So, in my setting, they had an empire that was a bit like the Roman Empire and a bit like the British Empire and, in places, a bit like the Third Reich. And humans managed to get out from under them by a process that I may or may not get around to explaining fully, but they still have a lot of culture and religion derived from the Elves. The human nobility, whose ancestors were mostly house-servants and who took over the mansions when the Elves saw the writing on the wall and bailed out, still worship the Elves' star-gods, for example. High culture is conducted in Elvish, or at least in the Elvish script.
Oh, and the Elves were bioengineers. They made gryphons and flying horses and werewolves and kelpies and beast-headed people and medicine cows that are milked for pharmaceuticals. They made humans stronger and healthier and capable of using magic. All their stuff looks - and probably is - grown rather than built. In contrast to the dwarves.
Dwarves? Little hairy guys with axes and helmets?
Little industrialists with ledgers and scale balances. Technologists and businesspeople. They coin all the money, since everyone trusts their contracts and the purity of their alloys, even if they don't like the money-grubbing little buggers. Anything made out of metal is made in a dwarf-owned workshop - usually by gnomes, who are a dwarf underclass and your basic exploited industrial workforce.
A dwarf won't fight when he can trade. He doesn't carry an axe - he has people for that sort of thing.
Trolls, right? Or goblins or something?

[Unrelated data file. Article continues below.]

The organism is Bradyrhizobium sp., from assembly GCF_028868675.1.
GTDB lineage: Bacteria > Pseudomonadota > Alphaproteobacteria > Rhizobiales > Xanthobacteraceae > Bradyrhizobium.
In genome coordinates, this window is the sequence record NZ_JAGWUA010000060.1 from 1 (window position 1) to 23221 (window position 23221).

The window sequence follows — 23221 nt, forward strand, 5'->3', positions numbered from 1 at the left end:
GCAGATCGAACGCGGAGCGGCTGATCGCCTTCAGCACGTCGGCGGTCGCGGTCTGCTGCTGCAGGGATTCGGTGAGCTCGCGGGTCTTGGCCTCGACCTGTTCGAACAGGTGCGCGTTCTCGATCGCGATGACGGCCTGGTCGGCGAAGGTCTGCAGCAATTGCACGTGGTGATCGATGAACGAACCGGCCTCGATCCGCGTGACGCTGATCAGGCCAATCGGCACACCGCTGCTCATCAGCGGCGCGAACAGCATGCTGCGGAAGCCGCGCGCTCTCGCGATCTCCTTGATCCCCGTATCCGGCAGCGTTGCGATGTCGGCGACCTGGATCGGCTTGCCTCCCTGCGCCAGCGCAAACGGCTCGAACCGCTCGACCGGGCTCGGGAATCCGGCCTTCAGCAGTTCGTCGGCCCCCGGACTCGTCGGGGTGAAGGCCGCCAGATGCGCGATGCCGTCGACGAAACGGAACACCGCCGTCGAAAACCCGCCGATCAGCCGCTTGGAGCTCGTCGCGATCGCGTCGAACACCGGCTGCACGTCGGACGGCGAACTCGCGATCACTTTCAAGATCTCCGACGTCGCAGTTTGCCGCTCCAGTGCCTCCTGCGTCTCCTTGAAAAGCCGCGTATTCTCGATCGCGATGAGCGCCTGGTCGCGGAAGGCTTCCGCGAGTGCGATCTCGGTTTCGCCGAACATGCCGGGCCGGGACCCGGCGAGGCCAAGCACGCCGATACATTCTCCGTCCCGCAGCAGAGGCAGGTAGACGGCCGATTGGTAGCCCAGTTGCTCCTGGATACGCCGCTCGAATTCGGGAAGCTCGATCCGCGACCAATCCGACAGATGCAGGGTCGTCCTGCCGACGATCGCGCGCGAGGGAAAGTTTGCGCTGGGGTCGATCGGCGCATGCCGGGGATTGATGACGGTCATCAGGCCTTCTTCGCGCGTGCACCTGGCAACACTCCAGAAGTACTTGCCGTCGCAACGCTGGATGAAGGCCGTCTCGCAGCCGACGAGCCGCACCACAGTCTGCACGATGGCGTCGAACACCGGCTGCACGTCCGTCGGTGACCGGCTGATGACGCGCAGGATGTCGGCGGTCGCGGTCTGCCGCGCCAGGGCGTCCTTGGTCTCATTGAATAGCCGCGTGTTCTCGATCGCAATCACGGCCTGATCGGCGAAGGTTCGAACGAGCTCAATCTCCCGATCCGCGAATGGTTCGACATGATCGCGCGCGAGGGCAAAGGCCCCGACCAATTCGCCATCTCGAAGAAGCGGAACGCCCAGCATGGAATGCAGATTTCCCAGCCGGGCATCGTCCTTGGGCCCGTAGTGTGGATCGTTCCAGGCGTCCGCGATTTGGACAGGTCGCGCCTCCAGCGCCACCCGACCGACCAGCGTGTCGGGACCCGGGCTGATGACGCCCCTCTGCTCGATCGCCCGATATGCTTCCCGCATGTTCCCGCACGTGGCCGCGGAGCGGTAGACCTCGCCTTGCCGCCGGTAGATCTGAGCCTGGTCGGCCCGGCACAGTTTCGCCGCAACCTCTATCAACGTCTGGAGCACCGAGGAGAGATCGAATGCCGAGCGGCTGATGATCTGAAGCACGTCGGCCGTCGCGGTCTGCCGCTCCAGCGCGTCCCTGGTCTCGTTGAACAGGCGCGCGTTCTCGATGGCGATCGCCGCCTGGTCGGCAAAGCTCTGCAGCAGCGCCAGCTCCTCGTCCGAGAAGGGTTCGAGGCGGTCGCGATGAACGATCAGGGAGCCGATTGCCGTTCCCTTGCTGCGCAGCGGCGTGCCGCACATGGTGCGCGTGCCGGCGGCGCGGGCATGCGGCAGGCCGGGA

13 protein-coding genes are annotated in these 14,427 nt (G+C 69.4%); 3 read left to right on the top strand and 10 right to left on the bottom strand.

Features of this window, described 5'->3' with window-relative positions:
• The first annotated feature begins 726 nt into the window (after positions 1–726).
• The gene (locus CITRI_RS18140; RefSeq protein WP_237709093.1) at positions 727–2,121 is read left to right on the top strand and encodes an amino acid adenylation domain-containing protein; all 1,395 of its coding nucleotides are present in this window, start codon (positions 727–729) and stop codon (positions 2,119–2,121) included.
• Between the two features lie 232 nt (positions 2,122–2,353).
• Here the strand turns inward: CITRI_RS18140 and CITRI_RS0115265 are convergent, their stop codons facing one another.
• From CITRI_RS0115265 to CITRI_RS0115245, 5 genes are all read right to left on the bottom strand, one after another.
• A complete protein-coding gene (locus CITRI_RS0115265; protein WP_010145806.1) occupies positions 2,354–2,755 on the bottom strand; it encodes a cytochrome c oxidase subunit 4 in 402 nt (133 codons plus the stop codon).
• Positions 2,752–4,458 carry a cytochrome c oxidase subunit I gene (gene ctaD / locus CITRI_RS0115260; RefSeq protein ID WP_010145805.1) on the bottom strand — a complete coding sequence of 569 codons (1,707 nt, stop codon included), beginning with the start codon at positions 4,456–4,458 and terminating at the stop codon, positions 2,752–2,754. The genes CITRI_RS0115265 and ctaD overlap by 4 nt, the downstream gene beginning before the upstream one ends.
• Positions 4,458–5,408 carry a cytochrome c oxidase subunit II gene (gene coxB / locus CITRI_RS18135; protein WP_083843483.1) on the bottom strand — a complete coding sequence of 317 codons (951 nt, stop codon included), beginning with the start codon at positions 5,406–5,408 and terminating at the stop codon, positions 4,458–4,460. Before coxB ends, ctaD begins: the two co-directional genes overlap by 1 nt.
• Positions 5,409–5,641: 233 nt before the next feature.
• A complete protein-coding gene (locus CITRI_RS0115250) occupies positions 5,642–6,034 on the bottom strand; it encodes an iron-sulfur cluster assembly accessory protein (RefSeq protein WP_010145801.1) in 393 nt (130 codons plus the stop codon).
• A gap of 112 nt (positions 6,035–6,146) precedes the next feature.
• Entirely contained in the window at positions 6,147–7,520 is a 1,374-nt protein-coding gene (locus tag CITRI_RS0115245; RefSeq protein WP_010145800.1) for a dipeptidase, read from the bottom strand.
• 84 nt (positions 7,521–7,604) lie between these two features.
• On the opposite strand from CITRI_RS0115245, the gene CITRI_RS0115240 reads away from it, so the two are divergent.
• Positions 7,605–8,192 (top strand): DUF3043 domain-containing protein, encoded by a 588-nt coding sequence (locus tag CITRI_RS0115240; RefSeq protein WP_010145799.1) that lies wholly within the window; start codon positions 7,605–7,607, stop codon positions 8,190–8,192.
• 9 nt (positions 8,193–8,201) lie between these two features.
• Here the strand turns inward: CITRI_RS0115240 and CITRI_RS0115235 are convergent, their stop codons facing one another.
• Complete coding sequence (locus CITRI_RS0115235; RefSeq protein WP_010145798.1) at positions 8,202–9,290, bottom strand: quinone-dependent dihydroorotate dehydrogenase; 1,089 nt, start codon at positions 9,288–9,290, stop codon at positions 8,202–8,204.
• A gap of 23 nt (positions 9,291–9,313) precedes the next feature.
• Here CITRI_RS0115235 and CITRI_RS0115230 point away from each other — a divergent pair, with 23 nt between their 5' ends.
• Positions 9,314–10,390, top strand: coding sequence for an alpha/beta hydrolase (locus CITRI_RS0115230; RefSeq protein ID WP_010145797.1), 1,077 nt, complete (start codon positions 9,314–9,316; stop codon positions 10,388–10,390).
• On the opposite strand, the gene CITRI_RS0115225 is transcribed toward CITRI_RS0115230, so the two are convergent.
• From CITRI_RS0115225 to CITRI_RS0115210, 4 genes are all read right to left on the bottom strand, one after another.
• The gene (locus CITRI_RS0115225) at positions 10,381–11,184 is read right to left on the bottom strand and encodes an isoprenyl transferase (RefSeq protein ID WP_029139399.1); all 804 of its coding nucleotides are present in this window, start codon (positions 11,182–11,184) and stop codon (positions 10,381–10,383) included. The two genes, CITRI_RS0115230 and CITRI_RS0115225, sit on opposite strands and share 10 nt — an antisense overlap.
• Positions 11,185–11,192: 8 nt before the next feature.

Nope. No "evil races" or "lesser races" or "degenerate races". We're not in the 1930s. There are people, and other kinds of people.
At least tell me there's a quest
Oh, Harry Potter and the Far Too Many Plot Tokens? No.
Oh, there are magical gizmos and so forth, and they're useful and amusing, but no McGuffin. You don't need one if you have a real reason for people to take action, like, I don't know, redemption, or revenge, or protecting your people, or proving to yourself that you're not that guy, or any of the dozen reasons that real people have for the things we do.
Realism? You're writing a realistic novel?
No, no, no. I find realistic fiction boring, because the sets are so predictable. Give me a flying ship powered by magically-generated steam and a levitation spell any day.
So it's steampunk?
Well, there's the aforementioned steam, plus at least one set of brass goggles, and probably magical artificial intelligences/computers. The female ruler's name is Victory, too. But she's not even slightly Victorian, and the dialogue is mostly normal contemporary language. I did "period" in my last novel, and I think I pulled it off, but it's a lot easier to write the way I talk.
I will say this: Sufficiently advanced magic is indistinguishable from mad science.
Bioengineering, antigravity, computers - why not just stage it as sci-fi?
I have a funny relationship with the science fiction and fantasy genres. See, I have a little scientific training, and that's my worldview, for the most part, but I find a lot of contemporary science fiction bleak, alienated and hopeless. Fantasy is a lot warmer and more human, and it's more about human values and ideals, which is what I'm most interested in. But I can't stop thinking like a scientist, so it's hard to just say "a wizard did it" and move on.
Hence this strange collision of retrofuture-sci-fi-inspired technologies in period steampunk dress, powered by magic.
Genres are there to make it easier to lay out a bookshop, after all. They shouldn't become boundaries of the imagination.